Tyne Stories: Paul’s Story

Westbridge Mental Health Resettlement Service is a unique partnership between ourselves and Cumbria, Northumberland and Tyne and Wear NHS Foundation Trust. It provides specialist residential and clinical support for up to 12 adults who have been discharged from secure mental health hospitals, or prisons with the aim to help integrate back into the community.

Names have been changed to protect the identity of residents.

_ _ _ _

The time I spent at Westbridge I can only describe as a re-birth.

Back in 2013, my life fell apart. The pressures of running my own business and looking after my mam who was struggling with dementia really hit me hard. Having your own mother look you in the eyes and ask you who you are is a truly heart-breaking experience. I’ve been on the long road to recovery ever since.

It all started to become increasingly hard to deal with until it reached the point where I cracked and attempted to take my own life. After this I was transferred to a secure mental health hospital to receive treatment.

I’ll always be grateful for the five years I spent there. It provided me with some distance from the stresses of life and whatnot. It was also a good opportunity to recognise and come to terms with the mental health issues that I had.

Through the treatment, I began to understand that there was an underlying mental health issue that had started in childhood, and this ended up with me developing a personality disorder. I was told that this was a part of the reason why I would suffer depressive episodes often. Becoming aware of my issues only motivated me to take advantage of the help that I was being offered. I wanted to get better. I learned how to deal with the situations and issues that caused my problems and as a result, my mental health improved and I started to feel like a different person.

The professionals around me also started to notice the improvements that I was making. A mental health panel made the decision that I was ready to start the next part of my journey in recovery.

They referred me to Westbridge and I agreed that I would visit once a week for support. This progressed to two, three and four days a week until we all felt that an overnight stay might be good for me. Again the overnight stays increased to the point where we agreed that it would be a good idea for me to move into Westbridge, so I did just that.

I can’t begin to describe how grateful I am for the support I’ve received since being here. I feel like the staff actually understands my situation and what I’m going through. They’ve been nothing but warm and friendly since I met them and they’re always trying to help me in any way they can. They’ve encouraged me to take more control over my life and to focus on the things that are important to me.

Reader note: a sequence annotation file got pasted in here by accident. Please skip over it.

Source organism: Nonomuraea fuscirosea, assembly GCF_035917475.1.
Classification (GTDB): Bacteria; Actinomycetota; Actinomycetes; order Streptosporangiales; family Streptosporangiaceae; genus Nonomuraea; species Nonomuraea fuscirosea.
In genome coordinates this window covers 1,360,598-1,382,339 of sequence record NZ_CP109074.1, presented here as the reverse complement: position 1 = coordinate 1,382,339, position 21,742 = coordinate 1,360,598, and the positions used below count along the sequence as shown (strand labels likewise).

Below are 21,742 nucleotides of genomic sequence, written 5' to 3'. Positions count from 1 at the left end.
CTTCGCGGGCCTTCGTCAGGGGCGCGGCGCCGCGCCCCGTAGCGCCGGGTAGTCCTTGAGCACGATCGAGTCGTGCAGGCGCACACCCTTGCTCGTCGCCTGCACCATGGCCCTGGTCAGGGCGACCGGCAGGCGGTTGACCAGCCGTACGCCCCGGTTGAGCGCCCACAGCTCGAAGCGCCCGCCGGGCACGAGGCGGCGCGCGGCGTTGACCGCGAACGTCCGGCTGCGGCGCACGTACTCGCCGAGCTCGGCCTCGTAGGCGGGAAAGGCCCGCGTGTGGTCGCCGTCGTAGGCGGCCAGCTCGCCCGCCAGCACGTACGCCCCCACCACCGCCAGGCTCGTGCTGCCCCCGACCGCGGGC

Being at Westbridge has given me so much confidence and independence that I just never thought I would have and I can’t thank them enough for that. It’s a very relaxing environment, I can come and go as I please and everyone here is nice. I’ve been learning some new skills too which I’m hoping I can use to land a job in the near future.

When I move on from Westbridge I’m planning on volunteering as a peer mentor with the NHS Mental Health Service and using that as an opportunity to land a permanent position as a peer mentor. I’ve been through some rough times and had some dark thoughts in my days so I’m hoping I can use my experience to help others come to terms with their problems and work through them. To get prepared for this I’ve been undertaking a peer mentoring training programme, once I complete this I’ll be continuing my studies at Newcastle College – which I’m pretty excited about!

At the end of the day, I know that I’ll never fully recover from my mental health issues but for the first time in a long time, I’m confident that I can make a new life for myself. I’ll always be thankful for the support and opportunities that Westbridge have given me, they’ve helped me change my life around.

_ _ _ _

On average, 83% of residents have a positive move on from Westbridge to supported or independent living in the community. This is largely due to the unique partnership between Tyne Support Workers and the Community Mental Health Team.

The two work collaboratively together – carrying out joint assessments, weekly MDTs, and daily handovers. Each team brings their own specialities to Westbridge, offering a wide range of support to help people like Paul find their independence.

After completing the Peer Mentoring Training Programme, Paul volunteered with the trust and is now in full-time employment – a feat which became possible due to the support he received and his own will to improve his health.